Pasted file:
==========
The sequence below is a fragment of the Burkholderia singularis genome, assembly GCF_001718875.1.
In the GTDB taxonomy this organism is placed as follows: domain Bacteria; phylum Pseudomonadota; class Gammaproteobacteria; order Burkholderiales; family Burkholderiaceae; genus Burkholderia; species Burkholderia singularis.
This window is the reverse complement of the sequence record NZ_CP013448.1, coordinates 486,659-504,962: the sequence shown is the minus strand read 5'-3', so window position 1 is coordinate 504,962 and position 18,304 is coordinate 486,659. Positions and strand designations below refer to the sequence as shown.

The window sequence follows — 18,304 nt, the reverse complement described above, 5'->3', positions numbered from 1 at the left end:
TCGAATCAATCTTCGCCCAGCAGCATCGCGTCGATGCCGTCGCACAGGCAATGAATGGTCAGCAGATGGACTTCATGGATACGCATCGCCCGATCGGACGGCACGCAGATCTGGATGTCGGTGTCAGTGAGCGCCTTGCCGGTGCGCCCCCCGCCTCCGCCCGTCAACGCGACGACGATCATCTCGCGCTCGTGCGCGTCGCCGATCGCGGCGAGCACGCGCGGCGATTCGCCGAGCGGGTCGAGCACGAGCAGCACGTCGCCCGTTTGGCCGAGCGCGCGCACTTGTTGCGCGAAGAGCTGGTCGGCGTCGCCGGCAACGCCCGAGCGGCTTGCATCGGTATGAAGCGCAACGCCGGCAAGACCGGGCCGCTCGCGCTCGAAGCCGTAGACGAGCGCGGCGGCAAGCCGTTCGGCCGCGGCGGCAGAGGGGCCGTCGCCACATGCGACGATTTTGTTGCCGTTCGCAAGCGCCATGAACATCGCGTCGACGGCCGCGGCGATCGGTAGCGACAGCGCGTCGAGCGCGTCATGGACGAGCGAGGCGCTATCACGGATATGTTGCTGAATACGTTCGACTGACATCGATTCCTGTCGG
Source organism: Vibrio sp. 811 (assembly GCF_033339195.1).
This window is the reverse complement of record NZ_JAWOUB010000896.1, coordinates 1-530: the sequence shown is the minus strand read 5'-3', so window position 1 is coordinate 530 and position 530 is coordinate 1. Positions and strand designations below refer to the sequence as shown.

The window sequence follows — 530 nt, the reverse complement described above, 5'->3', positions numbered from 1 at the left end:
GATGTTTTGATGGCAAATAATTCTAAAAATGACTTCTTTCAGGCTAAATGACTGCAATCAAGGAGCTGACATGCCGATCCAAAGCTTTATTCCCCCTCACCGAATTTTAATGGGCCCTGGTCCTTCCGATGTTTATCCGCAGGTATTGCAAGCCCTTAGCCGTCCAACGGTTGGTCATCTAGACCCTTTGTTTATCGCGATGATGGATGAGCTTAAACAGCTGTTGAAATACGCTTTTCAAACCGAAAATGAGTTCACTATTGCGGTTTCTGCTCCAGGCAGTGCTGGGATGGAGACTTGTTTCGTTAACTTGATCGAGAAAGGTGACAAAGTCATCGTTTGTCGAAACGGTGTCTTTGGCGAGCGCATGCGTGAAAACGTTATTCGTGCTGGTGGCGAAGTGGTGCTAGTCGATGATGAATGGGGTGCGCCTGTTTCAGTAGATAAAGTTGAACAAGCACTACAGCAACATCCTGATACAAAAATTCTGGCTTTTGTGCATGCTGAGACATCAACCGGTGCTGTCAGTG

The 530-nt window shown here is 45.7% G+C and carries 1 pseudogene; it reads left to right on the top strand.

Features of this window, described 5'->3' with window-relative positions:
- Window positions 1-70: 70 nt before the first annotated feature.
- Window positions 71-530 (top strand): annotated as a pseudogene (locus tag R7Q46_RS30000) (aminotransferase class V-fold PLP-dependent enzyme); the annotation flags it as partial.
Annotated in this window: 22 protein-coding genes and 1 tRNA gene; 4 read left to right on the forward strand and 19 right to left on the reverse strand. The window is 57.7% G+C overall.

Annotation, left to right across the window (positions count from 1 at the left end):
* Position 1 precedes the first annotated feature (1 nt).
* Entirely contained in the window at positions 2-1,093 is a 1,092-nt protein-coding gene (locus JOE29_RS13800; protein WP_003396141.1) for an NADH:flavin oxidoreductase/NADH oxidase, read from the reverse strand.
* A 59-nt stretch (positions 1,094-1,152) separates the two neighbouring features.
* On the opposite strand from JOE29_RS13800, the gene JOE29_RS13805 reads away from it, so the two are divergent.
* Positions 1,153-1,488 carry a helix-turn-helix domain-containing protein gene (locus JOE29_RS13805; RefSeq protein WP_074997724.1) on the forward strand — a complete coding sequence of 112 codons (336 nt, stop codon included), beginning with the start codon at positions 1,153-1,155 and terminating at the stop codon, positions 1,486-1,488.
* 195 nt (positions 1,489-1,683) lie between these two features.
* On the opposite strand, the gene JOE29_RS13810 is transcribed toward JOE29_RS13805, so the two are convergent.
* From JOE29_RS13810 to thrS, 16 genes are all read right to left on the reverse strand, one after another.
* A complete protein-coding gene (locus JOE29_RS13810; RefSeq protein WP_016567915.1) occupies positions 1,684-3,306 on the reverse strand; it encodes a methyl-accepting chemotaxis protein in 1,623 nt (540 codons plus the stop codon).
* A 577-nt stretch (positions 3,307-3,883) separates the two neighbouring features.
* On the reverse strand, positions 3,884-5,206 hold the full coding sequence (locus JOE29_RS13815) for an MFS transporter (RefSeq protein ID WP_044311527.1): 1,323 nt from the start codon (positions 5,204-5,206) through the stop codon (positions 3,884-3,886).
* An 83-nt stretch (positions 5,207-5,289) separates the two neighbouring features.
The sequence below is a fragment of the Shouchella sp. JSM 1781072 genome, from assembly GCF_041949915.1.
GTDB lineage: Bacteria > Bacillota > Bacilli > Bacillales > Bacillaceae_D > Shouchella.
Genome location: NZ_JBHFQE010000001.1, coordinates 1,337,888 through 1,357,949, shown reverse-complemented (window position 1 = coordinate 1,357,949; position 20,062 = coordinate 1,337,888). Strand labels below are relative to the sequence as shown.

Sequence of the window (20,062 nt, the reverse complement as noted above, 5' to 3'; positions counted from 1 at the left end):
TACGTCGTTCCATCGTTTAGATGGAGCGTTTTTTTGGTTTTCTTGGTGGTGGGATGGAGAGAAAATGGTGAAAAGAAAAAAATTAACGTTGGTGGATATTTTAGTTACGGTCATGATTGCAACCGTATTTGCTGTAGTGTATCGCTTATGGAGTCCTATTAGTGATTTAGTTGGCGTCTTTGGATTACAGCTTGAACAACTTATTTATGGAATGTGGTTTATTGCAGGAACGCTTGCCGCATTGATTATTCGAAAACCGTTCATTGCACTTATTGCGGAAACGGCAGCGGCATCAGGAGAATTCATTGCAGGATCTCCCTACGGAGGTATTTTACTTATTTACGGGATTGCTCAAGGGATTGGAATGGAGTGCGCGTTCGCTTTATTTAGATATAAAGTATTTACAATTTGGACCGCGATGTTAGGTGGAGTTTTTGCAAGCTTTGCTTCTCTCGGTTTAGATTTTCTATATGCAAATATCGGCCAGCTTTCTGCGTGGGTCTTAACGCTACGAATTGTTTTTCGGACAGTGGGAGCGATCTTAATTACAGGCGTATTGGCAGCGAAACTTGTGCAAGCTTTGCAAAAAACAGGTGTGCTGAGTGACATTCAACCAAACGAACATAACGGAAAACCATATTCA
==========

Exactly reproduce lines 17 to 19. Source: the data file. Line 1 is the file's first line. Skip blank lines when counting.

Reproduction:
* Entirely contained in the window at positions 2-1,093 is a 1,092-nt protein-coding gene (locus JOE29_RS13800; protein WP_003396141.1) for an NADH:flavin oxidoreductase/NADH oxidase, read from the reverse strand.
* A 59-nt stretch (positions 1,094-1,152) separates the two neighbouring features.
* On the opposite strand from JOE29_RS13800, the gene JOE29_RS13805 reads away from it, so the two are divergent.